It is “crucial” that people consider whether their condition is an emergency before going to A&E amid significant pressure at hospitals, Humza Yousaf has said.
The health secretary made the remarks as official figures showed that 2,864 patients spent more than eight hours in an emergency department during the week ending September 25.
In the same period, 1,039 patients spent more than 12 hours in an emergency department.
Yousaf will set out his winter plan for the health service at the Scottish Parliament on Tuesday.
He has previously warned of there being a “really difficult winter”, with a high possibility of another Covid-19 wave.
Responding to the latest A&E figures, Yousaf outlined support available to people for non-critical care.
However, opposition parties at Holyrood criticised the health secretary over waiting times.
“A&E departments are working under significant pressure and, in commons with healthcare systems across the UK and globally, the pandemic continues to affect services,” said Yousaf.
“We are supporting health boards to improve performance through a number of measures aimed at reducing pressure on hospitals, including the national roll-out of our out-patient antimicrobial therapy service allowing patients to be treated at home or in the community – which has already saved 45,000 bed days.”
Yousaf explained there has been “sustained pressure” on health services in Scotland.
He added: “As we enter the winter period, it is crucial that people consider whether their condition is an emergency, such as a stroke, heart attack or major trauma, before going to A&E.
“Local GPs and pharmacies can be contacted during the day for non-critical care, NHS 24 is also available on 111 for non-emergencies.
“I am grateful to everyone working in the healthcare system for their continues efforts in the face of sustained pressure on services.”
Scottish Liberal Democrat leader Alex Cole-Hamilton accused ministers of having “sat on their hands” while the NHS suffers.
“Just days ago we saw the SNP-Green government vote down an inquiry into avoidable deaths linked to the emergency care crisis,” he said.
“Now, today, we see yet another week of interminable waits in our A&E departments.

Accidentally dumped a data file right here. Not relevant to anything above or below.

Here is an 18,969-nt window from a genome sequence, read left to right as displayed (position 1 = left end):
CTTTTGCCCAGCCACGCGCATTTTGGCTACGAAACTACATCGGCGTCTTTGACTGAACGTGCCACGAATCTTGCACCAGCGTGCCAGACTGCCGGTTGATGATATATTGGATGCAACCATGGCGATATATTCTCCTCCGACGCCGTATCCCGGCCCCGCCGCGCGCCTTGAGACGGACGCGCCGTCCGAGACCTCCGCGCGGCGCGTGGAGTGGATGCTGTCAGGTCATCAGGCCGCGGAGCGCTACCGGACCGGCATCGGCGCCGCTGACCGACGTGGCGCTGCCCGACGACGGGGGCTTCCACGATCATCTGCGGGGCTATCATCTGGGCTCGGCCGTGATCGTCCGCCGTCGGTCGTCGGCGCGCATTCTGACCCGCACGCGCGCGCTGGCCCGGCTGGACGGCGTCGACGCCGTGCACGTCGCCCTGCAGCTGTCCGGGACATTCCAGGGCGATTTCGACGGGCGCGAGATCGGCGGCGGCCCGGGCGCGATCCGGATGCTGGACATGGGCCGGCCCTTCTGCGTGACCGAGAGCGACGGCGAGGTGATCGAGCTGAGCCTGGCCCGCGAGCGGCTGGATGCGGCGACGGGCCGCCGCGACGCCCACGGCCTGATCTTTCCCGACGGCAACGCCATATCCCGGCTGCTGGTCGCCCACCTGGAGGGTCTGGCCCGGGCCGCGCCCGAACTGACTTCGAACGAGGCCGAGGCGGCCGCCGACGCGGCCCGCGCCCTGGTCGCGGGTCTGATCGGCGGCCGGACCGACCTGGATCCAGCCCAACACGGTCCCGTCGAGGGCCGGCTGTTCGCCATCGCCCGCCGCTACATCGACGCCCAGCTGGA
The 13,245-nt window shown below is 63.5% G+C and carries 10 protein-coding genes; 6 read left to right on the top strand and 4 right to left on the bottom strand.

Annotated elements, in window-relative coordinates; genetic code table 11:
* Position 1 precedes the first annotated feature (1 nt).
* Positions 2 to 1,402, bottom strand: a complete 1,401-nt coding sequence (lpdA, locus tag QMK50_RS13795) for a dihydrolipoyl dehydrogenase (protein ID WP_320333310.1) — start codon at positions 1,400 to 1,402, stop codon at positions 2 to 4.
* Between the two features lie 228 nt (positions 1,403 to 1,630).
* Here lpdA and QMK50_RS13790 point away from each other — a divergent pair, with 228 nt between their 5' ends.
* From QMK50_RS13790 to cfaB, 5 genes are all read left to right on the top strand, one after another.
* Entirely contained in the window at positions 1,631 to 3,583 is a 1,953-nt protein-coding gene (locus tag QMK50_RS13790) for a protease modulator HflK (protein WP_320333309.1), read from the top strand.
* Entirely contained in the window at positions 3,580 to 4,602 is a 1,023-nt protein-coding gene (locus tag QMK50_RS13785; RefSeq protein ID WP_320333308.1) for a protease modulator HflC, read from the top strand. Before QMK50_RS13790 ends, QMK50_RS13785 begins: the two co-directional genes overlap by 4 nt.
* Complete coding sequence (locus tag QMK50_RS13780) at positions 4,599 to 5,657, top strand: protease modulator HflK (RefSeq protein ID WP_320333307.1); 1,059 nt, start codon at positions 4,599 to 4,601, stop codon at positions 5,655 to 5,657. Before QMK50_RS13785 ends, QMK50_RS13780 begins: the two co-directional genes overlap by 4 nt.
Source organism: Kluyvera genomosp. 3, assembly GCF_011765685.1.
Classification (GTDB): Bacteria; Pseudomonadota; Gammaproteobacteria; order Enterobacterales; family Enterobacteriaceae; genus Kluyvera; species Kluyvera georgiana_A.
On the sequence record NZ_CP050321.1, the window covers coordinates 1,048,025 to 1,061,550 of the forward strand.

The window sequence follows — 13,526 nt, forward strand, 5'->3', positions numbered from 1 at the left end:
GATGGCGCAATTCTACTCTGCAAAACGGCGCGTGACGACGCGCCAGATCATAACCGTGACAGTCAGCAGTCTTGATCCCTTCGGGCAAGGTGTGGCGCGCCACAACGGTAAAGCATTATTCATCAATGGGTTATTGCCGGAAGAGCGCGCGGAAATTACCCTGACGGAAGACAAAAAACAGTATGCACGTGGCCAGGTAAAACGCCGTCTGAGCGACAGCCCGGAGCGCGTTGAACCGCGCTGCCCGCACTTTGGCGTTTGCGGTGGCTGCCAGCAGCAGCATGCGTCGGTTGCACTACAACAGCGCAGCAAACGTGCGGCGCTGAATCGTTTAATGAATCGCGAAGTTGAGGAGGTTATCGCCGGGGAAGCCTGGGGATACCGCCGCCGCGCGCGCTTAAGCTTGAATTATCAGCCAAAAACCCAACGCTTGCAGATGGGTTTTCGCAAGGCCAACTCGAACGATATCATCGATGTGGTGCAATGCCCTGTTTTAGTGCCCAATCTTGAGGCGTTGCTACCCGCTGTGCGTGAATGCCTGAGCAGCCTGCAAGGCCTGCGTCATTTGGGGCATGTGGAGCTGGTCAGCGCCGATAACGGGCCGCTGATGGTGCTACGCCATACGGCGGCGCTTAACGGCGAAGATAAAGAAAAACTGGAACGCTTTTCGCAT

“Ministers have sat on their hands long enough while the NHS suffers. Patients and staff cannot carry on like this.”
Cole-Hamilton urged Yousaf to back calls for an inquiry into avoidable deaths linked to emergency care.
“When Humza Yousaf comes to Holyrood this afternoon he has to set out a serious new strategy to address this crisis. More of the same will not cut it,” he continued.
“He must drop his opposition to an inquiry into avoidable deaths linked to the crisis in emergency care.
“He must also adopt Lib Dem plans for a burnout prevention strategy, which would give staff extra protection, and a health and care staff assembly to put their expertise at the heart of the response to this crisis.”
Scottish Conservative health spokesperson Dr Sandesh Gulhane warned that “lives are at stake” as he insisted that the winter plan must deliver.
He said: “These appalling waiting times may have become the norm on Humza Yousaf’s watch, but we cannot simply accept this shameful state of affairs.
“August’s A&E waiting times are the worst on record in every category, seeing tens of thousands of patients suffering excess delays despite the best efforts of overwhelmed frontline staff.
“The Scottish Conservatives have exposed the reality of A&E services under the stewardship of Humza Yousaf, from one patient waiting 84 hours to be treated to a 96-year-old having to spend 40 hours on a trolley.”
The Glasgow MSP added: “Humza Yousaf is now belatedly bringing forward a statement on winter planning and this time, it has to deliver.
“Lives are at stake and the Scottish public will not accept any more of his excuses.”